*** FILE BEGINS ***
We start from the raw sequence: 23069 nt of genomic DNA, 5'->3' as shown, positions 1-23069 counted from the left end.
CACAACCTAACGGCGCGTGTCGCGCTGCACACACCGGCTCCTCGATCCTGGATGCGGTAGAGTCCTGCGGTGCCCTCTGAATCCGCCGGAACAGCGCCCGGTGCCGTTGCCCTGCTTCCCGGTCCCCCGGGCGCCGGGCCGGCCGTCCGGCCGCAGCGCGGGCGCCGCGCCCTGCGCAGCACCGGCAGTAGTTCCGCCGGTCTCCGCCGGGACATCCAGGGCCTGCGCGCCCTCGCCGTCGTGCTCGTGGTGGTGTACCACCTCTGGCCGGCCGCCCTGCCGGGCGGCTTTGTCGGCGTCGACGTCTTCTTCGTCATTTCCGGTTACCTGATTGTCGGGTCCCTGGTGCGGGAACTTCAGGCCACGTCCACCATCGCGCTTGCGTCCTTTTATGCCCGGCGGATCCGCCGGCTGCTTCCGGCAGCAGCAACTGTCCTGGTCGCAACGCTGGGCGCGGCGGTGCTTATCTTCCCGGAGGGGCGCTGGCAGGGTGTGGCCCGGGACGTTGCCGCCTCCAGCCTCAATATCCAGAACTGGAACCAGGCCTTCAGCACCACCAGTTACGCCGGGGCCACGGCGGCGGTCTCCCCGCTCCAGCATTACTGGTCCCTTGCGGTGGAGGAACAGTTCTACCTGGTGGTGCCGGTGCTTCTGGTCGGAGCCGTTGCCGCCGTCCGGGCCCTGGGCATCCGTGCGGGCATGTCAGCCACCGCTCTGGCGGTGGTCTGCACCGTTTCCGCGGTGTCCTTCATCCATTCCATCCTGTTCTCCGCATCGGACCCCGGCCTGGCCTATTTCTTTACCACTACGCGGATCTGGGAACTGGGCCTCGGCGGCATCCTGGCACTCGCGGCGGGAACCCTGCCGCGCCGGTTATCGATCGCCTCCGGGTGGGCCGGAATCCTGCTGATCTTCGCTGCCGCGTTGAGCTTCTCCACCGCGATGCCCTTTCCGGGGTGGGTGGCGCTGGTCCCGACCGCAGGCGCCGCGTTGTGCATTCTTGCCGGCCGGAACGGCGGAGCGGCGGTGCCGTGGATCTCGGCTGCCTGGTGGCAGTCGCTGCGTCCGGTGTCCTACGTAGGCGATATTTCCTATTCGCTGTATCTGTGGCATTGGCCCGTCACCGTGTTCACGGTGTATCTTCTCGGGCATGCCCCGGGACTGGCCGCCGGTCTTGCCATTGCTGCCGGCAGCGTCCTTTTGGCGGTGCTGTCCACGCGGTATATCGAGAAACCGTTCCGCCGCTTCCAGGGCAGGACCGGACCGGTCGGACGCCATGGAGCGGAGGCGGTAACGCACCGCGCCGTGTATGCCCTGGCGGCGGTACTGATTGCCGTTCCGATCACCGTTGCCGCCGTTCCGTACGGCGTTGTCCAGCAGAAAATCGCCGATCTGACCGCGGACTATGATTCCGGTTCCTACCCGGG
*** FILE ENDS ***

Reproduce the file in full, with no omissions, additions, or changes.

We start from the raw sequence: 23069 nt of genomic DNA, 5'->3' as shown, positions 1-23069 counted from the left end.
CACAACCTAACGGCGCGTGTCGCGCTGCACACACCGGCTCCTCGATCCTGGATGCGGTAGAGTCCTGCGGTGCCCTCTGAATCCGCCGGAACAGCGCCCGGTGCCGTTGCCCTGCTTCCCGGTCCCCCGGGCGCCGGGCCGGCCGTCCGGCCGCAGCGCGGGCGCCGCGCCCTGCGCAGCACCGGCAGTAGTTCCGCCGGTCTCCGCCGGGACATCCAGGGCCTGCGCGCCCTCGCCGTCGTGCTCGTGGTGGTGTACCACCTCTGGCCGGCCGCCCTGCCGGGCGGCTTTGTCGGCGTCGACGTCTTCTTCGTCATTTCCGGTTACCTGATTGTCGGGTCCCTGGTGCGGGAACTTCAGGCCACGTCCACCATCGCGCTTGCGTCCTTTTATGCCCGGCGGATCCGCCGGCTGCTTCCGGCAGCAGCAACTGTCCTGGTCGCAACGCTGGGCGCGGCGGTGCTTATCTTCCCGGAGGGGCGCTGGCAGGGTGTGGCCCGGGACGTTGCCGCCTCCAGCCTCAATATCCAGAACTGGAACCAGGCCTTCAGCACCACCAGTTACGCCGGGGCCACGGCGGCGGTCTCCCCGCTCCAGCATTACTGGTCCCTTGCGGTGGAGGAACAGTTCTACCTGGTGGTGCCGGTGCTTCTGGTCGGAGCCGTTGCCGCCGTCCGGGCCCTGGGCATCCGTGCGGGCATGTCAGCCACCGCTCTGGCGGTGGTCTGCACCGTTTCCGCGGTGTCCTTCATCCATTCCATCCTGTTCTCCGCATCGGACCCCGGCCTGGCCTATTTCTTTACCACTACGCGGATCTGGGAACTGGGCCTCGGCGGCATCCTGGCACTCGCGGCGGGAACCCTGCCGCGCCGGTTATCGATCGCCTCCGGGTGGGCCGGAATCCTGCTGATCTTCGCTGCCGCGTTGAGCTTCTCCACCGCGATGCCCTTTCCGGGGTGGGTGGCGCTGGTCCCGACCGCAGGCGCCGCGTTGTGCATTCTTGCCGGCCGGAACGGCGGAGCGGCGGTGCCGTGGATCTCGGCTGCCTGGTGGCAGTCGCTGCGTCCGGTGTCCTACGTAGGCGATATTTCCTATTCGCTGTATCTGTGGCATTGGCCCGTCACCGTGTTCACGGTGTATCTTCTCGGGCATGCCCCGGGACTGGCCGCCGGTCTTGCCATTGCTGCCGGCAGCGTCCTTTTGGCGGTGCTGTCCACGCGGTATATCGAGAAACCGTTCCGCCGCTTCCAGGGCAGGACCGGACCGGTCGGACGCCATGGAGCGGAGGCGGTAACGCACCGCGCCGTGTATGCCCTGGCGGCGGTACTGATTGCCGTTCCGATCACCGTTGCCGCCGTTCCGTACGGCGTTGTCCAGCAGAAAATCGCCGATCTGACCGCGGACTATGATTCCGGTTCCTACCCGGG